Monday, December 12, 2016 by JD Heyes
A very dangerous development is taking place among American youth that needs to be highlighted and addressed: Many young people (call them “millennials” or whatever you want) are so sheltered in their lives and divorced from reality that they have no way to understand real news from fake news.
The Daily Caller reports that a just-released study from Stanford University’s History Education Group that an alarming number of American middle school, high school and college students do not have the deductive reasoning power or firm enough grasp on reality to process all of the media that washes over them on a daily basis.
In particular, they have a tough time discerning what news is real and what isn’t.
The researchers at Stanford involved in the study examined 7,804 students from a wide variety of backgrounds in 12 U.S. states. Some students came from tough inner city schools in Los Angeles, for instance, while others attended schools in middle class suburbs in Minnesota. And some were even enrolled at Stanford, which is an elite university with an acceptance rate under 6 percent.
“When it comes to evaluating information that flows through social media channels,” most kids today are very “easily duped,” the researchers wrote.
For instance, the researchers asked high school students participating in the study to look at an Imgur.com photo of mutant-looking daisies with the caption, “This is what happens when flowers get nuclear birth defects.” Nearly 40 percent of the high school students came to the conclusion that the picture was substantial evidence of nuclear radiation that occurred in the vicinity of the tsunami-damaged Fukushima Daiichi nuclear plant in northern Japan, even though the photo contained absolutely no evidence whatsoever suggesting they were anywhere near the crippled plant. In fact, there was nothing at all in the photo to suggest where the deformed daisies came from.
In addition, as summarized by The Wall Street Journal, more than eight in 10 (82 percent) of middle school students who participated in the study could not determine if something they saw online was actually a news story or “sponsored content” advertising.
“In every case and at every level, we were taken aback by students’ lack of preparation,” the researchers explained in their paper.
The WSJ suggested that the way to address the shocking lack of ability of American students to interpret media reporting they find online is to become helicopter parents and limit kids’ access to Internet-based media.
What’s worse, the researchers at Stanford sounded a similar alarm. “Ordinary people once relied on publishers, editors, and subject matter experts to vet the information they consumed,” they said. “But on the unregulated Internet, all bets are off.”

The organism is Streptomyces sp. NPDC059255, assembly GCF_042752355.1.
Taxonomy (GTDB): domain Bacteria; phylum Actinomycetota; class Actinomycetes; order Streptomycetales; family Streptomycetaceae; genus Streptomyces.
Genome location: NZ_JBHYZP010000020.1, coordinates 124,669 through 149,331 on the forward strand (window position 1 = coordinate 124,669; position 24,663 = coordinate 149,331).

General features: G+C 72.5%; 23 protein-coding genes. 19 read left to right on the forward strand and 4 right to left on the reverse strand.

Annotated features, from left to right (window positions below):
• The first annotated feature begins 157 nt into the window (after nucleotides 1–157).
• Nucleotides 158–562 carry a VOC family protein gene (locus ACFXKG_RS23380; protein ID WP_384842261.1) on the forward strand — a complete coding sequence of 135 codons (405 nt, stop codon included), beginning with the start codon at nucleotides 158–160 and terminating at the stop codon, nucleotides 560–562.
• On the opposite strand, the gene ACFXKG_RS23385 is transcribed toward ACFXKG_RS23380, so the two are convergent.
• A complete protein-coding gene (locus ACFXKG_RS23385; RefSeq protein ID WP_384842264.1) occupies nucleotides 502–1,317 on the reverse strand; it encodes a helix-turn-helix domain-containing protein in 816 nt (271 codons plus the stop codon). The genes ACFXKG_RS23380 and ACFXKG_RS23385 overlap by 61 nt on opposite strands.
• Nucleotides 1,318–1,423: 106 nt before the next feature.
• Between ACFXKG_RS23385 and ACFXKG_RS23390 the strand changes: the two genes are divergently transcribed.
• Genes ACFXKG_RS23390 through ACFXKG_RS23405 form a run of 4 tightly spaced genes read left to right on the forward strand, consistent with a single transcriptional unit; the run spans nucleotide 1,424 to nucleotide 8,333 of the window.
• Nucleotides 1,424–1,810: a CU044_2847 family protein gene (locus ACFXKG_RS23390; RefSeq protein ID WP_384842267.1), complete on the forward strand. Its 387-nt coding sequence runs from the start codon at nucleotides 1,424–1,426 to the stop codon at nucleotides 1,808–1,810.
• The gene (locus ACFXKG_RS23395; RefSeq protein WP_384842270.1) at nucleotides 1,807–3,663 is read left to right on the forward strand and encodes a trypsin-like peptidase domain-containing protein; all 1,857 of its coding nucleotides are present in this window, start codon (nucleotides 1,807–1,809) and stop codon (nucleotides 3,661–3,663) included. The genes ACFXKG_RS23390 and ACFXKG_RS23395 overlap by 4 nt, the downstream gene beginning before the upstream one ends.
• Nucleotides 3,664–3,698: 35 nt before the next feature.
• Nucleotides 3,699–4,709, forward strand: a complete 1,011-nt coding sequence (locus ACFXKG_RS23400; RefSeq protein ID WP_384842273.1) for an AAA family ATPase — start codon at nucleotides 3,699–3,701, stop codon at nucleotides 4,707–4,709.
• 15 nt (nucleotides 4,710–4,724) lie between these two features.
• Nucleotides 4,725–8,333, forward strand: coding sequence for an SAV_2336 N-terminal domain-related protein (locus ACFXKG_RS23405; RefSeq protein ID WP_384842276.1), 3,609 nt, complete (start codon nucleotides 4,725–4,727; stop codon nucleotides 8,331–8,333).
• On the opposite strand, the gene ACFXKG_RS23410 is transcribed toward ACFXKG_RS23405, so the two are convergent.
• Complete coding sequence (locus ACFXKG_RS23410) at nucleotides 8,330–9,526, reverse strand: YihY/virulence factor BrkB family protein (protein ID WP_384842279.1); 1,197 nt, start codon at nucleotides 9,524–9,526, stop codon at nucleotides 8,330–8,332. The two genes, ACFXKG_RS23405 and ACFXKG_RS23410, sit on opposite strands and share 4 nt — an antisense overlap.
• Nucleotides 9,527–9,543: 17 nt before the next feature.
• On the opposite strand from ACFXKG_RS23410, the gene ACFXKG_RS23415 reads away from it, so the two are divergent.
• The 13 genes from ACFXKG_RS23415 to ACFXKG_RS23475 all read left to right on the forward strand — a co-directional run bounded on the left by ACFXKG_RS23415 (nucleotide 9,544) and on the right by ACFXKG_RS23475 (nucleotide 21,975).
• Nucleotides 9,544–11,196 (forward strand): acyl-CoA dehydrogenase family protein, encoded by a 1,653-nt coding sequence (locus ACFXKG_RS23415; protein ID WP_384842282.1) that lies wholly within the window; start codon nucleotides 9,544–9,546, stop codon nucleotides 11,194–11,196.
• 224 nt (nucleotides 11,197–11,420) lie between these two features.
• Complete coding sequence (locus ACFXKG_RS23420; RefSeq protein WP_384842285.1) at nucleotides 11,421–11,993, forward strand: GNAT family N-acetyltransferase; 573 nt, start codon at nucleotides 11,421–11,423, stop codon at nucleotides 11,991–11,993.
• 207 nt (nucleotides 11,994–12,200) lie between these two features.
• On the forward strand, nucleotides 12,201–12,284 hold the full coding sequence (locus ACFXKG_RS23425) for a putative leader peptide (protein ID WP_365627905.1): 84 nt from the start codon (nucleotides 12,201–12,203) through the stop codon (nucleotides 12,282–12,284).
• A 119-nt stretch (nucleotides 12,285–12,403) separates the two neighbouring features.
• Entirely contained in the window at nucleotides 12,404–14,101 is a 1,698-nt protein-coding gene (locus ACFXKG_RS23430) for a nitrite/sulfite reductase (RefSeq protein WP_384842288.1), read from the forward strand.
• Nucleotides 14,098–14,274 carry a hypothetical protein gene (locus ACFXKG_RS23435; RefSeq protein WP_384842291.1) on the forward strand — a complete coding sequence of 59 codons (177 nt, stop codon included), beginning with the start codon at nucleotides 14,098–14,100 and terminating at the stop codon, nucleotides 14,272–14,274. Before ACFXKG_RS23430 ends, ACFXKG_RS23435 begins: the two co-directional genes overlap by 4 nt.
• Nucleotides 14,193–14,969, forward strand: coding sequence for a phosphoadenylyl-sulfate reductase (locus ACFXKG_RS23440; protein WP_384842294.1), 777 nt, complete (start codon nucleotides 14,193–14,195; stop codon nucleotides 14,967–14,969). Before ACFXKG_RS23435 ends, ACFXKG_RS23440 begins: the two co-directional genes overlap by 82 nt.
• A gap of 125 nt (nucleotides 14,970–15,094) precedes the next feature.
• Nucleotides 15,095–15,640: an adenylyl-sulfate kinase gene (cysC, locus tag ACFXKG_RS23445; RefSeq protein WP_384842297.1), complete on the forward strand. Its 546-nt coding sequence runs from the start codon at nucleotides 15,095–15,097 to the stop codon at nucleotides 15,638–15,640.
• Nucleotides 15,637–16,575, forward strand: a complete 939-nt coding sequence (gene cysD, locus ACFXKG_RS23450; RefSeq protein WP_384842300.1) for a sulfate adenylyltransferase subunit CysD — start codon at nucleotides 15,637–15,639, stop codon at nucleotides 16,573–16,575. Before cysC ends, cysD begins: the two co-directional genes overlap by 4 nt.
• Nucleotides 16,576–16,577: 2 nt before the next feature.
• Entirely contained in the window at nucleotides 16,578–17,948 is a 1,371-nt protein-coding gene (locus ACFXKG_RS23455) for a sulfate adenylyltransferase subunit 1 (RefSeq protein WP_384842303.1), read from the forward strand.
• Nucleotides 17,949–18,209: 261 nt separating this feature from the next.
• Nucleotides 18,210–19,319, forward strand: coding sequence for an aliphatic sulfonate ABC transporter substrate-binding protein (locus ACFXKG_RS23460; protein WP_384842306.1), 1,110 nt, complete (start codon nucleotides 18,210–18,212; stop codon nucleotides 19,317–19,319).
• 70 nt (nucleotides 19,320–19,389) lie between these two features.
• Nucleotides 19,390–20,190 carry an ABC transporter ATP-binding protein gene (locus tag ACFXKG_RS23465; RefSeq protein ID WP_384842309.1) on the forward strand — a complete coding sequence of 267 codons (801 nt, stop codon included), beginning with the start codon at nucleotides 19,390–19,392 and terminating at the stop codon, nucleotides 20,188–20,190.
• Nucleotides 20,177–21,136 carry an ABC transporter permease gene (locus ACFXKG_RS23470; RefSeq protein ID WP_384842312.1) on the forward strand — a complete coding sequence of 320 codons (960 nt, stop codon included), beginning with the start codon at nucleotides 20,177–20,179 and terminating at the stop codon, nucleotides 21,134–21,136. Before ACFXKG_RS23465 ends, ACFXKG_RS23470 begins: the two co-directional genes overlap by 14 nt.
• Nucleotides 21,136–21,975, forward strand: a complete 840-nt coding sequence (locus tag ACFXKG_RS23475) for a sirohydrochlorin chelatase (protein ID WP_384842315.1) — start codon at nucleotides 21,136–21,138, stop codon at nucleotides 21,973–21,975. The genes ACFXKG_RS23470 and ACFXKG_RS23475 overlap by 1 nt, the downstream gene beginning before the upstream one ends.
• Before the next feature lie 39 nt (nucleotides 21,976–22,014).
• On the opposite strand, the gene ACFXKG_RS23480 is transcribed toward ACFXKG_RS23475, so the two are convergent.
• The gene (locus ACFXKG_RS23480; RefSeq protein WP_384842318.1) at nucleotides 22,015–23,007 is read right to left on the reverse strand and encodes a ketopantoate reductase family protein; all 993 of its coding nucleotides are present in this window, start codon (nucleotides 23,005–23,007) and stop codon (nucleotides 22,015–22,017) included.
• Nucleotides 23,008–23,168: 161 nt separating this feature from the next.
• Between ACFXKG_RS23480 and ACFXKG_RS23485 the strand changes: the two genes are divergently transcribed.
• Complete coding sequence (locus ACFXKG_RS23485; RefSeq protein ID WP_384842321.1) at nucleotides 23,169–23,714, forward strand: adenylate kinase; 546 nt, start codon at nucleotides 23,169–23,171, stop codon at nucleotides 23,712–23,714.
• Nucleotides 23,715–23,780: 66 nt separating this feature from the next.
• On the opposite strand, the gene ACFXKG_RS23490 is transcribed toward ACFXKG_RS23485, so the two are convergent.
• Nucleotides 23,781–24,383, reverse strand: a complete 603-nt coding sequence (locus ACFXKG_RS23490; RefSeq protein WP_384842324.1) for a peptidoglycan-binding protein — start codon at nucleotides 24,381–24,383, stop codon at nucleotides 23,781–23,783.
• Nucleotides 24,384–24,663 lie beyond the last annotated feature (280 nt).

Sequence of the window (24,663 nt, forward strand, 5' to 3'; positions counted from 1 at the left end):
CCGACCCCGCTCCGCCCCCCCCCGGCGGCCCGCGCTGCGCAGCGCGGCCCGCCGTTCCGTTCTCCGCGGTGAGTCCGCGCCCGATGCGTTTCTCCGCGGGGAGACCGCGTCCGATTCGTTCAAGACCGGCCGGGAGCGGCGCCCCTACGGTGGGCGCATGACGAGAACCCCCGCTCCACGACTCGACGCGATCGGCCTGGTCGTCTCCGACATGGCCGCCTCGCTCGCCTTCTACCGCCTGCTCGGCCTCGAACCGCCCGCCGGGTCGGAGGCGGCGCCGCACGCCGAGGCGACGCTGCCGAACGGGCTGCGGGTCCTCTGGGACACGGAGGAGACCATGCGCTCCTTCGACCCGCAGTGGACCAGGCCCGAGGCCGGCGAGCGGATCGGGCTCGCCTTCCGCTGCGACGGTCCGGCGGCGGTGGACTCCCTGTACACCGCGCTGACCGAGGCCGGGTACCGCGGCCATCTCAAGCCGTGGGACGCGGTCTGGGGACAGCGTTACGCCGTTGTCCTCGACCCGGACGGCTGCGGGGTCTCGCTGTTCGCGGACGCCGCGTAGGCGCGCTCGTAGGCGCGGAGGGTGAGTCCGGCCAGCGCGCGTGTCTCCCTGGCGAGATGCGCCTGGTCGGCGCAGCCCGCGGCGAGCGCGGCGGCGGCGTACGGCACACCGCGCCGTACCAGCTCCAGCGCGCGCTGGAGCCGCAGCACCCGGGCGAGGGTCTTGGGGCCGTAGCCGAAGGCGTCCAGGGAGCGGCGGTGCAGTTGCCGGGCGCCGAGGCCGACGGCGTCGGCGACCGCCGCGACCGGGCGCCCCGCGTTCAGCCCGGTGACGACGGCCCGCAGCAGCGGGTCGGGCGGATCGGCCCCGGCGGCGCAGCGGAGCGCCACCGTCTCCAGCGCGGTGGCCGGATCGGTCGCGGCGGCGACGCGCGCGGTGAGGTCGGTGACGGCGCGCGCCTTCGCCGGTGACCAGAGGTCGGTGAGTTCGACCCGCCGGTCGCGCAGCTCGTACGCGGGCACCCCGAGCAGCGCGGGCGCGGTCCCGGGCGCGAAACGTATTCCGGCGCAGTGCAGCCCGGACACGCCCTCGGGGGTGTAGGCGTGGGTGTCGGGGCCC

See where this is going?
So much sudden interest in “fake news” is being generated by the lamestream media since Donald J. Trump bested Hillary Clinton on Nov. 8 that even legacy media outlets like the Washington Post have gone full conspiracy on the issue, claiming that’s what got Trump his victory – that, and Russian hacking, of course.
But since the lamestream media concocted this bogus narrative, now social media giants like Facebook and Google are taking it seriously, and have now vowed to “crack down” on the distribution of “fake news” on their networks. Real news, of course, is the lamestream media, despite the fact that (as the Post story proves) it is they who are the purveyors of phony stories.
Other Left-wing kooks are hopping on the ‘fake news’ bandwagon as well. An assistant professor at Merrimack College in deep blue Massachusetts created a list of alleged ‘fake news’ sites – but it mixes in several conservative media outlets that routinely publish factual stories with sites that deliberately fabricate the news.
Among the sites listed by Prof. Melissa Zimdars are Breitbart, Independent Journal Review, The Blaze, and others. A shadowy group that did not exist before the 2016 elections but was nonetheless cited as full of “experts” (anonymous, of course) by the Post for its story on fake news also listed our site, for which our founder/editor, Mike Adams, the Health Ranger, is demanding a retraction.
As for American youth not being able to understand what is and is not real news, that’s dangerous for our democracy because there is an obvious effort to control what they see, especially online (which is why Facebook, Google and others made their ‘vow’ to ‘crack down’ – so they can only feature ‘real news’ from the lamestream media, which wants desperately to reclaim control over the daily political narrative from the new “mainstream” media, sites like ours). When young minds don’t know any better, they will believe anything they’re told.
Obviously all sides of the issues are not being adequately presented to our children and young people today by the Left – in media, in entertainment and in academia.